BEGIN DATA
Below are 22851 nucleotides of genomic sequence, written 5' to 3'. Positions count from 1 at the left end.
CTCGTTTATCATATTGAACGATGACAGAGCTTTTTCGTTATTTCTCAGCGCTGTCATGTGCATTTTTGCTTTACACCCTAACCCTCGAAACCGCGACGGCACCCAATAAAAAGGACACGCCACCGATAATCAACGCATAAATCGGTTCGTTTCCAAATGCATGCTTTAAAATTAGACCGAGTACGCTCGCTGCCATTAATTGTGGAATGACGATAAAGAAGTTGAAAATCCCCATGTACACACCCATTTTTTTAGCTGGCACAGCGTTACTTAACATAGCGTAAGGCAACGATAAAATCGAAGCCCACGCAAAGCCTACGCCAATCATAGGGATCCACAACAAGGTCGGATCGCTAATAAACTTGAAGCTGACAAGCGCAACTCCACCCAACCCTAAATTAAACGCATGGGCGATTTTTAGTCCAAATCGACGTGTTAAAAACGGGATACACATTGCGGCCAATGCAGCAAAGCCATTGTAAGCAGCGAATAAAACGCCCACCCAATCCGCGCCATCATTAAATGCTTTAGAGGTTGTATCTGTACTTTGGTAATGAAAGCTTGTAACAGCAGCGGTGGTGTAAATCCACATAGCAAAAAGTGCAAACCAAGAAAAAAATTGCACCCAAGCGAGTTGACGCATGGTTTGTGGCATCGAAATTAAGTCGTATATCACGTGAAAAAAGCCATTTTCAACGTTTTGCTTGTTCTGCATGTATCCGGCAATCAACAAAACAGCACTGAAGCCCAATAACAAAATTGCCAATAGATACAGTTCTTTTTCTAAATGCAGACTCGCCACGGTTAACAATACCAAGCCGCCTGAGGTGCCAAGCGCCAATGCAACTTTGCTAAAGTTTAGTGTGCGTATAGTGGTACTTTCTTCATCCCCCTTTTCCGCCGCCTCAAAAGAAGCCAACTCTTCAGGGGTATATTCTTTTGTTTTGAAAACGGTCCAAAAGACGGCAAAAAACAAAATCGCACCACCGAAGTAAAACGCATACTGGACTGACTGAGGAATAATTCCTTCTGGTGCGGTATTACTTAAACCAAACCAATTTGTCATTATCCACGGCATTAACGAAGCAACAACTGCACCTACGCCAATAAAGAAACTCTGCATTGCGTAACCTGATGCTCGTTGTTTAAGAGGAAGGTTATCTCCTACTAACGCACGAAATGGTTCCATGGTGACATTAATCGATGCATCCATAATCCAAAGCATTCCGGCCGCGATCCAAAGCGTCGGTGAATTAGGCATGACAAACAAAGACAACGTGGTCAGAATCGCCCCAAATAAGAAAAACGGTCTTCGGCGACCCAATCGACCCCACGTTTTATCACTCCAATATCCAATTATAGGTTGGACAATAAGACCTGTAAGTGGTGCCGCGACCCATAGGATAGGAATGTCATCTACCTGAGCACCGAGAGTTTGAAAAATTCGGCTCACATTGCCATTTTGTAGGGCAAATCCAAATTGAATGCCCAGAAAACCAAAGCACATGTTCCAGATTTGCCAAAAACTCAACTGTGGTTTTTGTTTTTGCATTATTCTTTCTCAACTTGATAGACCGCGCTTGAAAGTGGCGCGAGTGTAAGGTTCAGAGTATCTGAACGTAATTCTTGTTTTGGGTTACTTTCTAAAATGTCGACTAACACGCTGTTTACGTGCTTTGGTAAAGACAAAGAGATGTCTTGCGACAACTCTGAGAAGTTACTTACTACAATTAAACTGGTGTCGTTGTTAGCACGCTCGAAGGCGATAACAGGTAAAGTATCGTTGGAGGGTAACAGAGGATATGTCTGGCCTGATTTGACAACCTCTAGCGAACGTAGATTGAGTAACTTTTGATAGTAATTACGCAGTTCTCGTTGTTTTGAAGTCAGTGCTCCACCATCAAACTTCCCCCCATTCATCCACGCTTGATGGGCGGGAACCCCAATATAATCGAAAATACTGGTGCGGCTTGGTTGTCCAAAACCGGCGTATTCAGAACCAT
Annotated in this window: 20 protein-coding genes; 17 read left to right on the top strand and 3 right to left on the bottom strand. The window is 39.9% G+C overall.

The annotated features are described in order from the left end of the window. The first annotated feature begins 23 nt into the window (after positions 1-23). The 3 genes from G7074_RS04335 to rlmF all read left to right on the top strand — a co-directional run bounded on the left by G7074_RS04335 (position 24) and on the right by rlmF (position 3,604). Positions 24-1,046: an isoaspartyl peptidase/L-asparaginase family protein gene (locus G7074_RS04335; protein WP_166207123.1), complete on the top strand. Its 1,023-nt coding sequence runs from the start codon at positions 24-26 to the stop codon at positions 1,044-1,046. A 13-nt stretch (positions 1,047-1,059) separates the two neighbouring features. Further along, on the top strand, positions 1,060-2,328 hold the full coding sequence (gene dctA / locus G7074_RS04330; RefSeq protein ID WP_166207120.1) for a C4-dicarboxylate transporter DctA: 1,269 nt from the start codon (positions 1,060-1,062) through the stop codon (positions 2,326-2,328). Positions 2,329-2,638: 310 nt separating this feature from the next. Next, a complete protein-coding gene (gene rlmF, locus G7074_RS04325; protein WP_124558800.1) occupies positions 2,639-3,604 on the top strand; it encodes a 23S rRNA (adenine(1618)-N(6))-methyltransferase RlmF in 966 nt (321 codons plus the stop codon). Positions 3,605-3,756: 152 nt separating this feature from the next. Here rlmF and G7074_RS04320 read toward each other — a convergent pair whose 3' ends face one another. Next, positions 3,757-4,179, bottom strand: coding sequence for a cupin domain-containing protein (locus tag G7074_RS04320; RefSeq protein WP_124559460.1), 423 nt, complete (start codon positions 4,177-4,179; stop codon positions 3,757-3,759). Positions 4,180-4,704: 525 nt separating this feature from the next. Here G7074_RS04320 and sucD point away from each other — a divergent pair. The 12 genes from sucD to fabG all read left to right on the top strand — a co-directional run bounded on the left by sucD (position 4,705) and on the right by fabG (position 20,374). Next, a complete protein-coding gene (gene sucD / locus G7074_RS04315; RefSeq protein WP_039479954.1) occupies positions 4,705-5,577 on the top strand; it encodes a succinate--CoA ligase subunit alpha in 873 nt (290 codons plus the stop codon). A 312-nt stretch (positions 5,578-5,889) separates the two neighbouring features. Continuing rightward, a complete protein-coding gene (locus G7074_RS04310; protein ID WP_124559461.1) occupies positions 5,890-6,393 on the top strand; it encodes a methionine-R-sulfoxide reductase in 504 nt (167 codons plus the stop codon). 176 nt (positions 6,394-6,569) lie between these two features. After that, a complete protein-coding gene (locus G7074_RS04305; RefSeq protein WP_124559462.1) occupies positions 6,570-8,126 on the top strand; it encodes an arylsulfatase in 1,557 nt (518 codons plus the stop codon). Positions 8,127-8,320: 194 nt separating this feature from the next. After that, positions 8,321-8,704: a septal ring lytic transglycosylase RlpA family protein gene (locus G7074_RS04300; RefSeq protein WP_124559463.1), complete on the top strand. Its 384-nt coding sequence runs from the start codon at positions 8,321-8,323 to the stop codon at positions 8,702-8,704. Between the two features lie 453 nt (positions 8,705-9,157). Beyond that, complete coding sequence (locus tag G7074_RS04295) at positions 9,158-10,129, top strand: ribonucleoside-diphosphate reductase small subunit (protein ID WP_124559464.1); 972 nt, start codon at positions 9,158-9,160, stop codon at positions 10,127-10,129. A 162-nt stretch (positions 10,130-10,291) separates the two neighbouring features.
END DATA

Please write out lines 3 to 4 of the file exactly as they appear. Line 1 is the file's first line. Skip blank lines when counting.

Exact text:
Annotated in this window: 20 protein-coding genes; 17 read left to right on the top strand and 3 right to left on the bottom strand. The window is 39.9% G+C overall.

The annotated features are described in order from the left end of the window. The first annotated feature begins 23 nt into the window (after positions 1-23). The 3 genes from G7074_RS04335 to rlmF all read left to right on the top strand — a co-directional run bounded on the left by G7074_RS04335 (position 24) and on the right by rlmF (position 3,604). Positions 24-1,046: an isoaspartyl peptidase/L-asparaginase family protein gene (locus G7074_RS04335; protein WP_166207123.1), complete on the top strand. Its 1,023-nt coding sequence runs from the start codon at positions 24-26 to the stop codon at positions 1,044-1,046. A 13-nt stretch (positions 1,047-1,059) separates the two neighbouring features. Further along, on the top strand, positions 1,060-2,328 hold the full coding sequence (gene dctA / locus G7074_RS04330; RefSeq protein ID WP_166207120.1) for a C4-dicarboxylate transporter DctA: 1,269 nt from the start codon (positions 1,060-1,062) through the stop codon (positions 2,326-2,328). Positions 2,329-2,638: 310 nt separating this feature from the next. Next, a complete protein-coding gene (gene rlmF, locus G7074_RS04325; protein WP_124558800.1) occupies positions 2,639-3,604 on the top strand; it encodes a 23S rRNA (adenine(1618)-N(6))-methyltransferase RlmF in 966 nt (321 codons plus the stop codon). Positions 3,605-3,756: 152 nt separating this feature from the next. Here rlmF and G7074_RS04320 read toward each other — a convergent pair whose 3' ends face one another. Next, positions 3,757-4,179, bottom strand: coding sequence for a cupin domain-containing protein (locus tag G7074_RS04320; RefSeq protein WP_124559460.1), 423 nt, complete (start codon positions 4,177-4,179; stop codon positions 3,757-3,759). Positions 4,180-4,704: 525 nt separating this feature from the next. Here G7074_RS04320 and sucD point away from each other — a divergent pair. The 12 genes from sucD to fabG all read left to right on the top strand — a co-directional run bounded on the left by sucD (position 4,705) and on the right by fabG (position 20,374). Next, a complete protein-coding gene (gene sucD / locus G7074_RS04315; RefSeq protein WP_039479954.1) occupies positions 4,705-5,577 on the top strand; it encodes a succinate--CoA ligase subunit alpha in 873 nt (290 codons plus the stop codon). A 312-nt stretch (positions 5,578-5,889) separates the two neighbouring features. Continuing rightward, a complete protein-coding gene (locus G7074_RS04310; protein ID WP_124559461.1) occupies positions 5,890-6,393 on the top strand; it encodes a methionine-R-sulfoxide reductase in 504 nt (167 codons plus the stop codon). 176 nt (positions 6,394-6,569) lie between these two features. After that, a complete protein-coding gene (locus G7074_RS04305; RefSeq protein WP_124559462.1) occupies positions 6,570-8,126 on the top strand; it encodes an arylsulfatase in 1,557 nt (518 codons plus the stop codon). Positions 8,127-8,320: 194 nt separating this feature from the next. After that, positions 8,321-8,704: a septal ring lytic transglycosylase RlpA family protein gene (locus G7074_RS04300; RefSeq protein WP_124559463.1), complete on the top strand. Its 384-nt coding sequence runs from the start codon at positions 8,321-8,323 to the stop codon at positions 8,702-8,704. Between the two features lie 453 nt (positions 8,705-9,157). Beyond that, complete coding sequence (locus tag G7074_RS04295) at positions 9,158-10,129, top strand: ribonucleoside-diphosphate reductase small subunit (protein ID WP_124559464.1); 972 nt, start codon at positions 9,158-9,160, stop codon at positions 10,127-10,129. A 162-nt stretch (positions 10,130-10,291) separates the two neighbouring features.